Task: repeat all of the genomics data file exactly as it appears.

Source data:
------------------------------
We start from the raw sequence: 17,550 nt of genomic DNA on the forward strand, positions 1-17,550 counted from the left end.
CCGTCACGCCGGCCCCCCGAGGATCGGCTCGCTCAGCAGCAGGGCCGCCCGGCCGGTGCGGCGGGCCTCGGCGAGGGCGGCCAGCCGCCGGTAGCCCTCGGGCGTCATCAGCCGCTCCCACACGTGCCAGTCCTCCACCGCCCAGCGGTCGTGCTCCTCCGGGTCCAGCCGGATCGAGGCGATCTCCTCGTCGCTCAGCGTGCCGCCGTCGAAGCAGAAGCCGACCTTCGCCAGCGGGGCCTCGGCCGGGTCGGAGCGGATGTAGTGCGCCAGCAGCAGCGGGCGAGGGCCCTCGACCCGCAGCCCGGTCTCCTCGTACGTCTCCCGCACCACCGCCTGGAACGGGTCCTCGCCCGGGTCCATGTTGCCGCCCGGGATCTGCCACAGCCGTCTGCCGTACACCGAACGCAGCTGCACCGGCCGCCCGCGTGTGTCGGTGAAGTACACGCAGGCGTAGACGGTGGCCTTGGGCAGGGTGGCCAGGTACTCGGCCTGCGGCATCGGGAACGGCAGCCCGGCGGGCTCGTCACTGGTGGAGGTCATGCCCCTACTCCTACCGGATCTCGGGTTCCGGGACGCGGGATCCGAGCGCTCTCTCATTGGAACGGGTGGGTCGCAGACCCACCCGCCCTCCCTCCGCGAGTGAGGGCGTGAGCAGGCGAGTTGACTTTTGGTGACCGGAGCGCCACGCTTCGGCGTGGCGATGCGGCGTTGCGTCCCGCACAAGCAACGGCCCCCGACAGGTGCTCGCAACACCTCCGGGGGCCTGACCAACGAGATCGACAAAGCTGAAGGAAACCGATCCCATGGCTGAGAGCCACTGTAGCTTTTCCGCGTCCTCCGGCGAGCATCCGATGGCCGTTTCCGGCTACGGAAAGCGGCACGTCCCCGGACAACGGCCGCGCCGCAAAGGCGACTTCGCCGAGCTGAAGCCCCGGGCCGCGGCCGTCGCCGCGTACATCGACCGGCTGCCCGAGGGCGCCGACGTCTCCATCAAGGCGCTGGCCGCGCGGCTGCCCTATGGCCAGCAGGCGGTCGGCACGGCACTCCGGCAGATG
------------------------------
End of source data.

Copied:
We start from the raw sequence: 17,550 nt of genomic DNA on the forward strand, positions 1-17,550 counted from the left end.
CCGTCACGCCGGCCCCCCGAGGATCGGCTCGCTCAGCAGCAGGGCCGCCCGGCCGGTGCGGCGGGCCTCGGCGAGGGCGGCCAGCCGCCGGTAGCCCTCGGGCGTCATCAGCCGCTCCCACACGTGCCAGTCCTCCACCGCCCAGCGGTCGTGCTCCTCCGGGTCCAGCCGGATCGAGGCGATCTCCTCGTCGCTCAGCGTGCCGCCGTCGAAGCAGAAGCCGACCTTCGCCAGCGGGGCCTCGGCCGGGTCGGAGCGGATGTAGTGCGCCAGCAGCAGCGGGCGAGGGCCCTCGACCCGCAGCCCGGTCTCCTCGTACGTCTCCCGCACCACCGCCTGGAACGGGTCCTCGCCCGGGTCCATGTTGCCGCCCGGGATCTGCCACAGCCGTCTGCCGTACACCGAACGCAGCTGCACCGGCCGCCCGCGTGTGTCGGTGAAGTACACGCAGGCGTAGACGGTGGCCTTGGGCAGGGTGGCCAGGTACTCGGCCTGCGGCATCGGGAACGGCAGCCCGGCGGGCTCGTCACTGGTGGAGGTCATGCCCCTACTCCTACCGGATCTCGGGTTCCGGGACGCGGGATCCGAGCGCTCTCTCATTGGAACGGGTGGGTCGCAGACCCACCCGCCCTCCCTCCGCGAGTGAGGGCGTGAGCAGGCGAGTTGACTTTTGGTGACCGGAGCGCCACGCTTCGGCGTGGCGATGCGGCGTTGCGTCCCGCACAAGCAACGGCCCCCGACAGGTGCTCGCAACACCTCCGGGGGCCTGACCAACGAGATCGACAAAGCTGAAGGAAACCGATCCCATGGCTGAGAGCCACTGTAGCTTTTCCGCGTCCTCCGGCGAGCATCCGATGGCCGTTTCCGGCTACGGAAAGCGGCACGTCCCCGGACAACGGCCGCGCCGCAAAGGCGACTTCGCCGAGCTGAAGCCCCGGGCCGCGGCCGTCGCCGCGTACATCGACCGGCTGCCCGAGGGCGCCGACGTCTCCATCAAGGCGCTGGCCGCGCGGCTGCCCTATGGCCAGCAGGCGGTCGGCACGGCACTCCGGCAGATG